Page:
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Michelle VanGorkom, Scotland County’s new assessor, has taken office and is busy working on the assessment plan for the next assessment cycle. Although elected to the office in November of 2020, the county assessor, unlike other county office holders, did not take office until September 1, 2021. This allows the outgoing assessor to complete the assessments of real and personal property and go through the board of equalization appeal process before leaving office.
It would be difficult for a new assessor to step into office on January first and undertake to assess all the taxable property in the county by July 1. Starting in September gives me time to develop a plan to fairly and uniformly assess the property for the next two years.
Missouri has a two-year assessment cycle for real estate while personal property is assessed yearly. The assessment established for real estate in the odd-numbered year remains for the following even-numbered year unless the property was changed by new construction or damage during the odd-numbered year.
Mrs. VanGorkom explained that in the even-numbered year, the assessor, in addition to reassessing personal property, conducts field reviews to detect new construction and to double check the accuracy of the information. The field review work includes verifying all previously recorded data, evaluating the condition of improvements, and measuring any new additions or buildings. As the even year ends, the assessor studies recent sales as well as construction costs in the county and begins to establish local real estate market values for 2023 and 2024.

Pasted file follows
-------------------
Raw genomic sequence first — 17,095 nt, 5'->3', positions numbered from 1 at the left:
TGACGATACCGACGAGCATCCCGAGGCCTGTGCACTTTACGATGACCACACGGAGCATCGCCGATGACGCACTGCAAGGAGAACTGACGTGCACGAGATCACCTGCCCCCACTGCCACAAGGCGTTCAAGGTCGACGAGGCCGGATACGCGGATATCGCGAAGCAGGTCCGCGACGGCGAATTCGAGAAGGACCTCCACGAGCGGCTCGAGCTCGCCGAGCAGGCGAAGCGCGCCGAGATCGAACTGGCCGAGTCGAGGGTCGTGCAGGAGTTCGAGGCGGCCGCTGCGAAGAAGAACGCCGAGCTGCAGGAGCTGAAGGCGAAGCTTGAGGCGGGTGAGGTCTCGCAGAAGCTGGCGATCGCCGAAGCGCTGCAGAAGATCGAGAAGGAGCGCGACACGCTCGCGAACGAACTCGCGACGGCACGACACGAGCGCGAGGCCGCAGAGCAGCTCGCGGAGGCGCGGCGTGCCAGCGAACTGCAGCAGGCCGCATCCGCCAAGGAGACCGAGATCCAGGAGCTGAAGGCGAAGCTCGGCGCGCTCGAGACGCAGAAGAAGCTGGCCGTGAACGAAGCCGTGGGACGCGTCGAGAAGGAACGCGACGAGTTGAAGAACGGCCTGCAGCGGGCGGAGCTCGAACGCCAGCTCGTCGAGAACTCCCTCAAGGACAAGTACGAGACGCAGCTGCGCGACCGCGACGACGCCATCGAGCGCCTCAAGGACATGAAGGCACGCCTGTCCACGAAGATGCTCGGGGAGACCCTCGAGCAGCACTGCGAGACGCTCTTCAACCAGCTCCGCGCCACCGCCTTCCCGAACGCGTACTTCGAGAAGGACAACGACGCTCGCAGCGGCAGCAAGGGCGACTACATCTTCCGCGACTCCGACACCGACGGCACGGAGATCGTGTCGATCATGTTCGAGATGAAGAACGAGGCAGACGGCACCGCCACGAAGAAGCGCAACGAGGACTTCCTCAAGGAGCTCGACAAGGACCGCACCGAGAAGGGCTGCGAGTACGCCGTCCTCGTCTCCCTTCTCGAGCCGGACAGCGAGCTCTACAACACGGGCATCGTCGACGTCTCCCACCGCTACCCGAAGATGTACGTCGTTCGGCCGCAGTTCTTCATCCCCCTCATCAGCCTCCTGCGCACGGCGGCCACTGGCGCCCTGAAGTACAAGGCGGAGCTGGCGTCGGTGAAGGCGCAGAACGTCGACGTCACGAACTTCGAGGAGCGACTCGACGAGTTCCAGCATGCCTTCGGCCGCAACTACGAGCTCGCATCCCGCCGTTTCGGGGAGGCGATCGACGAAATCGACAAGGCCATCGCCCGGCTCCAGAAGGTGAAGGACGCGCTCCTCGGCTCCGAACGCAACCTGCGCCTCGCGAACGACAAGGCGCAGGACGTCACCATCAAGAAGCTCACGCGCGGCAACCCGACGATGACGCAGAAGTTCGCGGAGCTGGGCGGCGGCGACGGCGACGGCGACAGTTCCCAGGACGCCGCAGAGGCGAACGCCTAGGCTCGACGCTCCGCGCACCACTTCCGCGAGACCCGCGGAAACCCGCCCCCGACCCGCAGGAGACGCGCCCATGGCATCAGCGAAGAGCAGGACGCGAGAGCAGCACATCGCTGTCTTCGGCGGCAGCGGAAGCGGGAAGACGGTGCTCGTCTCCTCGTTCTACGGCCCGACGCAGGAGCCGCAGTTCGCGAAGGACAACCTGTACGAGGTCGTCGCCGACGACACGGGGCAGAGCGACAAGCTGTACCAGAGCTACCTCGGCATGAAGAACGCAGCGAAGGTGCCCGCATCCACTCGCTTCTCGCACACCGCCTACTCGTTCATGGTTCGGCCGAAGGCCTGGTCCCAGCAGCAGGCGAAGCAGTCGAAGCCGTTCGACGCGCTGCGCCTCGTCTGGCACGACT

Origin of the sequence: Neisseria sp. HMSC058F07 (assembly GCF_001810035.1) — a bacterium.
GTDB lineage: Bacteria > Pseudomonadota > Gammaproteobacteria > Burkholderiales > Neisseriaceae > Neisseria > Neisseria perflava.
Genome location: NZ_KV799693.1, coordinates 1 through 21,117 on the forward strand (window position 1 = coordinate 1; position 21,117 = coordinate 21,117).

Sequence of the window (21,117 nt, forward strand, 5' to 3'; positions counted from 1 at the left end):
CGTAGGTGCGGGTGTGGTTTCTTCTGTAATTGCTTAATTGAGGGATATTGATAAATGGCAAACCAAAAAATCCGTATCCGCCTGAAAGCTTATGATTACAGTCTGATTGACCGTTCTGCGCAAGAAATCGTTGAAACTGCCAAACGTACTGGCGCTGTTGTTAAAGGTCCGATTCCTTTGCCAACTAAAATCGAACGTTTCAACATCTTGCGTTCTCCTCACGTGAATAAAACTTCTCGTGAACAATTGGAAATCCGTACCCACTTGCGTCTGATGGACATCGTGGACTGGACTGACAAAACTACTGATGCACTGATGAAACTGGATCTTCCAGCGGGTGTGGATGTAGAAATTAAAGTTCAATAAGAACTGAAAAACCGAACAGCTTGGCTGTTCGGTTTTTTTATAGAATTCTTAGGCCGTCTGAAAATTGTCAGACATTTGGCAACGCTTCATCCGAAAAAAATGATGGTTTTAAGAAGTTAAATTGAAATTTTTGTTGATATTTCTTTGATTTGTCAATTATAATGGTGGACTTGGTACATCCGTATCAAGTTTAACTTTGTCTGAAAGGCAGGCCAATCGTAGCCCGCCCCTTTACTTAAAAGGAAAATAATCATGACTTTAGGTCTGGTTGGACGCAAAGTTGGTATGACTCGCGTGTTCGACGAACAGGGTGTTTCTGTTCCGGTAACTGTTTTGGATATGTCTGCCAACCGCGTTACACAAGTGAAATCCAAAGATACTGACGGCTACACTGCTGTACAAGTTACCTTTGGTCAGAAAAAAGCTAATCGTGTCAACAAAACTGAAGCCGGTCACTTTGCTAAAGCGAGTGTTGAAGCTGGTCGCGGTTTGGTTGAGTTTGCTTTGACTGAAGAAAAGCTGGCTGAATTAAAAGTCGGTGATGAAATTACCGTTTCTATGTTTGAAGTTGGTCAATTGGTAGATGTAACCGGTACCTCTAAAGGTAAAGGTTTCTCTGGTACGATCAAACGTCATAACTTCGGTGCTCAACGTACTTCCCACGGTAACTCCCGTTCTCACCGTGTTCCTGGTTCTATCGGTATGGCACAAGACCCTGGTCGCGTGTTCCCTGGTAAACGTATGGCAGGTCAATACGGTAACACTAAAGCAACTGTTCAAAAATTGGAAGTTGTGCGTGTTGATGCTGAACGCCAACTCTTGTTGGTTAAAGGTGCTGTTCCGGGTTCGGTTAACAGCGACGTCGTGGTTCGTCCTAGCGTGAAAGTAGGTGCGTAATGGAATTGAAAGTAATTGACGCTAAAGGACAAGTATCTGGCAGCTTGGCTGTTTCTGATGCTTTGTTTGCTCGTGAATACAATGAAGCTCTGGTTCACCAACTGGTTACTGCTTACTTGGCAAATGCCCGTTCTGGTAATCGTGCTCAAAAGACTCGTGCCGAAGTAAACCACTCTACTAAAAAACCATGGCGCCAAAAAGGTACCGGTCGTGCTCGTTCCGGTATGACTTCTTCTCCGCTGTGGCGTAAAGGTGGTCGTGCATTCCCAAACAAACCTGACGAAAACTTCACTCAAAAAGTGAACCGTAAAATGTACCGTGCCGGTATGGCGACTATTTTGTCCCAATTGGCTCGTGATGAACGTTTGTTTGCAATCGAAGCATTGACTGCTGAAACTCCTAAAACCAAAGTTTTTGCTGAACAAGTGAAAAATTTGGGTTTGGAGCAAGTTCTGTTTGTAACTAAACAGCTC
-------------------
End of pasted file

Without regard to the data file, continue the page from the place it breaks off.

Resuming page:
In the odd-numbered year, personal property values are again determined, and real estate values are finalized, increase notices sent to taxpayers, and any disagreements over the assessments are processed.
Then, the cycle begins again.
In order to schedule our staff time most efficiently and budget our resources, we develop a two-year assessment plan. The plan contains a budget and phase charts which tell us exactly who should be doing what and when. By developing and following the plan, we know we are on target, both in terms of time and valuation.
The assessor added that property is reassessed on a regular basis because it is important to treat everyone the same. Since the values of different property go up or down at different rates, we must adjust for differences, or some taxpayers will be treated unfairly. It is not done to raise taxes but to maintain uniformity and equity between property owners, and also between counties.